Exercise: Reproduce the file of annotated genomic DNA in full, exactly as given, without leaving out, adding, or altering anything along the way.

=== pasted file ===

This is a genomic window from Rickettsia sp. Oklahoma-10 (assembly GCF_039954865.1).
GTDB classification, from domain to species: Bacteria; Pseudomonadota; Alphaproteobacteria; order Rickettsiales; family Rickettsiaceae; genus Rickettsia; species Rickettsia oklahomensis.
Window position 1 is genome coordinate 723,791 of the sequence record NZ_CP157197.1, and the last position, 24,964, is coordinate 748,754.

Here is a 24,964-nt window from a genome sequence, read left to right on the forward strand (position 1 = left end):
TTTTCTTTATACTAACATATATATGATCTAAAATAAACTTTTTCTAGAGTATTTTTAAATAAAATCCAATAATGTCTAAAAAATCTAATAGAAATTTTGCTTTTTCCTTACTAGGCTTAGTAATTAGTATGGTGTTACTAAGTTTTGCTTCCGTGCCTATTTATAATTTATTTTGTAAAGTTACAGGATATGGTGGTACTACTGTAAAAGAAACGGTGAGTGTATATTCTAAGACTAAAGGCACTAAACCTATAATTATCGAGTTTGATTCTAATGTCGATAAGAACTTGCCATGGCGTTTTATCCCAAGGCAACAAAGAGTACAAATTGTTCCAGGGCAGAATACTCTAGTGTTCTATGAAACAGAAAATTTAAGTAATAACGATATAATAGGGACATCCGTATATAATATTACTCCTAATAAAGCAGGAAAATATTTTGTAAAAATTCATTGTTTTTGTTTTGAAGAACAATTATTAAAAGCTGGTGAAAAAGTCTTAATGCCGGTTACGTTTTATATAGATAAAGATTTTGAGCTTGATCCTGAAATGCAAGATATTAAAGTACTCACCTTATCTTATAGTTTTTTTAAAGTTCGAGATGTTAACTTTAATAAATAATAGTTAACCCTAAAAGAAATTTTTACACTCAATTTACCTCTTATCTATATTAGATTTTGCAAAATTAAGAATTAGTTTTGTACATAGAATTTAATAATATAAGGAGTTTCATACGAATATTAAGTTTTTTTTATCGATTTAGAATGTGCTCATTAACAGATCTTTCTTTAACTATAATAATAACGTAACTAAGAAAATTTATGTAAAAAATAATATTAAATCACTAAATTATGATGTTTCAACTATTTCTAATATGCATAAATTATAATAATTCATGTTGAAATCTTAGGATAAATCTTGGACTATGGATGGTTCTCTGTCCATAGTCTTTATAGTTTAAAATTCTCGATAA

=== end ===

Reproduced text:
This is a genomic window from Rickettsia sp. Oklahoma-10 (assembly GCF_039954865.1).
GTDB classification, from domain to species: Bacteria; Pseudomonadota; Alphaproteobacteria; order Rickettsiales; family Rickettsiaceae; genus Rickettsia; species Rickettsia oklahomensis.
Window position 1 is genome coordinate 723,791 of the sequence record NZ_CP157197.1, and the last position, 24,964, is coordinate 748,754.

Here is a 24,964-nt window from a genome sequence, read left to right on the forward strand (position 1 = left end):
TTTTCTTTATACTAACATATATATGATCTAAAATAAACTTTTTCTAGAGTATTTTTAAATAAAATCCAATAATGTCTAAAAAATCTAATAGAAATTTTGCTTTTTCCTTACTAGGCTTAGTAATTAGTATGGTGTTACTAAGTTTTGCTTCCGTGCCTATTTATAATTTATTTTGTAAAGTTACAGGATATGGTGGTACTACTGTAAAAGAAACGGTGAGTGTATATTCTAAGACTAAAGGCACTAAACCTATAATTATCGAGTTTGATTCTAATGTCGATAAGAACTTGCCATGGCGTTTTATCCCAAGGCAACAAAGAGTACAAATTGTTCCAGGGCAGAATACTCTAGTGTTCTATGAAACAGAAAATTTAAGTAATAACGATATAATAGGGACATCCGTATATAATATTACTCCTAATAAAGCAGGAAAATATTTTGTAAAAATTCATTGTTTTTGTTTTGAAGAACAATTATTAAAAGCTGGTGAAAAAGTCTTAATGCCGGTTACGTTTTATATAGATAAAGATTTTGAGCTTGATCCTGAAATGCAAGATATTAAAGTACTCACCTTATCTTATAGTTTTTTTAAAGTTCGAGATGTTAACTTTAATAAATAATAGTTAACCCTAAAAGAAATTTTTACACTCAATTTACCTCTTATCTATATTAGATTTTGCAAAATTAAGAATTAGTTTTGTACATAGAATTTAATAATATAAGGAGTTTCATACGAATATTAAGTTTTTTTTATCGATTTAGAATGTGCTCATTAACAGATCTTTCTTTAACTATAATAATAACGTAACTAAGAAAATTTATGTAAAAAATAATATTAAATCACTAAATTATGATGTTTCAACTATTTCTAATATGCATAAATTATAATAATTCATGTTGAAATCTTAGGATAAATCTTGGACTATGGATGGTTCTCTGTCCATAGTCTTTATAGTTTAAAATTCTCGATAA